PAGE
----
The Council for East and Central Africa Football Associations (French: Conseil des Associations de Football d'Afrique de l'Est et Centrale, Arabic: مؤتمر جمعيات شرق ووسط أفريقيا لكرة القدم; officially abbreviated as CECAFA) is an association of the football playing nations in East and Central Africa. An affiliate of the Confederation of African Football (CAF), it is the oldest sub-regional football organisation on the continent.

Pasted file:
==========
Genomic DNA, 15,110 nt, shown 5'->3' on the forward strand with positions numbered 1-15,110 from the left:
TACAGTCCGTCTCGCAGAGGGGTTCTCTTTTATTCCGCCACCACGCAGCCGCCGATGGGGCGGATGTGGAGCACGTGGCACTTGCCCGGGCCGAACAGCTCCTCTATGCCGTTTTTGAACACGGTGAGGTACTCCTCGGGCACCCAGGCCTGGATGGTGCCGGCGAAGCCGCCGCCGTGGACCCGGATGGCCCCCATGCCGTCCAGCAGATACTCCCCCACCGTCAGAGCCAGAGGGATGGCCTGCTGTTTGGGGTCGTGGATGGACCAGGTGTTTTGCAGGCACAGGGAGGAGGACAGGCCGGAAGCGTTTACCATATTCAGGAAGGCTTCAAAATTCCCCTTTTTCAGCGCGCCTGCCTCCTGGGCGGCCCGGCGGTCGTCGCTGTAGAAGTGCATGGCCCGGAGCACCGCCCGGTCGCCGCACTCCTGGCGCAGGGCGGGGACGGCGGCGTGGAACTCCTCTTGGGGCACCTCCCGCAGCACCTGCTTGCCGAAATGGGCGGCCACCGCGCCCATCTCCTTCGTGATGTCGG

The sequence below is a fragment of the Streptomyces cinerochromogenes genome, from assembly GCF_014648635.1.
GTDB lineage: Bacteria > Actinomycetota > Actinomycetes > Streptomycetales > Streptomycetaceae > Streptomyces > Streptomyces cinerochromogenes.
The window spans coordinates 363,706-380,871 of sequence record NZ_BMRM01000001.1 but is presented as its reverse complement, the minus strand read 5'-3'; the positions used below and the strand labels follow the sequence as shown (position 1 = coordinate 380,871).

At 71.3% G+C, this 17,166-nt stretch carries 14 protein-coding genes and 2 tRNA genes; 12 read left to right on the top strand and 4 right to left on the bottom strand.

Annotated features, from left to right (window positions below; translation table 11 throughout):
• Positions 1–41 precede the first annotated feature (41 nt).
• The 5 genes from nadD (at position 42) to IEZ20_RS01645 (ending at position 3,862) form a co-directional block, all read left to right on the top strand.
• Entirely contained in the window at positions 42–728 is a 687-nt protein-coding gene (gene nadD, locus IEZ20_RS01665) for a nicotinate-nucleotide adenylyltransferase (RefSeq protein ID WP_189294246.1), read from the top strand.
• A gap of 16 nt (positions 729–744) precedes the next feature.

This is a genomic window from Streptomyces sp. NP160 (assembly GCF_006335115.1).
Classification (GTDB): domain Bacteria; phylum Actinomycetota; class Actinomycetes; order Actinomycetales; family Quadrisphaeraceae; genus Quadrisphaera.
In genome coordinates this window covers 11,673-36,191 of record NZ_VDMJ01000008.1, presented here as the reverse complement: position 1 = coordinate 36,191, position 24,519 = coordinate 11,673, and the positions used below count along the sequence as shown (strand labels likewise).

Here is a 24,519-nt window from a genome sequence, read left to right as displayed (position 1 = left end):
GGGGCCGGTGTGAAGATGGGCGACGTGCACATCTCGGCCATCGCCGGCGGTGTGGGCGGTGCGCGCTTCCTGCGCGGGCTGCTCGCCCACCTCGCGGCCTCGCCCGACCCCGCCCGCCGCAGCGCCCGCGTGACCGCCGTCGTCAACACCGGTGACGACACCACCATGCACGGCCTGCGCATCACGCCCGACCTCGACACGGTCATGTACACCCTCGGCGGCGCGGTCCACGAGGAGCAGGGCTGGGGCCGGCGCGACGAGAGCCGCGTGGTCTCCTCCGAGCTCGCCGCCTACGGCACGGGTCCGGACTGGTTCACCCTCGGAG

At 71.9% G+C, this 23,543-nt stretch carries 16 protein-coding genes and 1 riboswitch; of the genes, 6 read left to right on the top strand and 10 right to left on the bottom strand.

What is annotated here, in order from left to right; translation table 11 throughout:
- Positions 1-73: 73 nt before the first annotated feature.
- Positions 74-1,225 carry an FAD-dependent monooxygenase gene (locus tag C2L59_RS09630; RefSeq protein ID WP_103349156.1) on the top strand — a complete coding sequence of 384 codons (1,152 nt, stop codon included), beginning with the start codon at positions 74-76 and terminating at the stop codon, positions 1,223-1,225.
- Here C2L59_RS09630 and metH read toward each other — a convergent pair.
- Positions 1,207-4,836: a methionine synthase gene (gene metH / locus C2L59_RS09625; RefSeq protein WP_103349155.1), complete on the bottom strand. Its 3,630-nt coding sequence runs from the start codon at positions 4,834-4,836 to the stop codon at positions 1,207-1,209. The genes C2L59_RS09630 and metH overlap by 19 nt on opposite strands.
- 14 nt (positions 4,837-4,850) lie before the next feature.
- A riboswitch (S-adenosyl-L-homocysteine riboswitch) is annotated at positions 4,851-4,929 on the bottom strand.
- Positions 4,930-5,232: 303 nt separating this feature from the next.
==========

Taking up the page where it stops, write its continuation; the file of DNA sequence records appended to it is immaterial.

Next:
CECAFA was founded unofficially in 1927. The competition was sponsored by the major Nairobi-based soap-manufacturing firm Gossage, owned by the British Lever Brothers. Its formation is often misattributed to William Gossage, founder of the Gossage company. However, he died 50 years before the CECAFA was established.
The tournament was known as the "Gossage Cup" until the mid-sixties, when it was redubbed the "East African Challenge Cup".
CECAFA's head offices are in Nairobi, Kenya. The first tournament was contested between Kenya and Uganda, which saw the Kenyan squad win the two legs 3-1 on aggregate.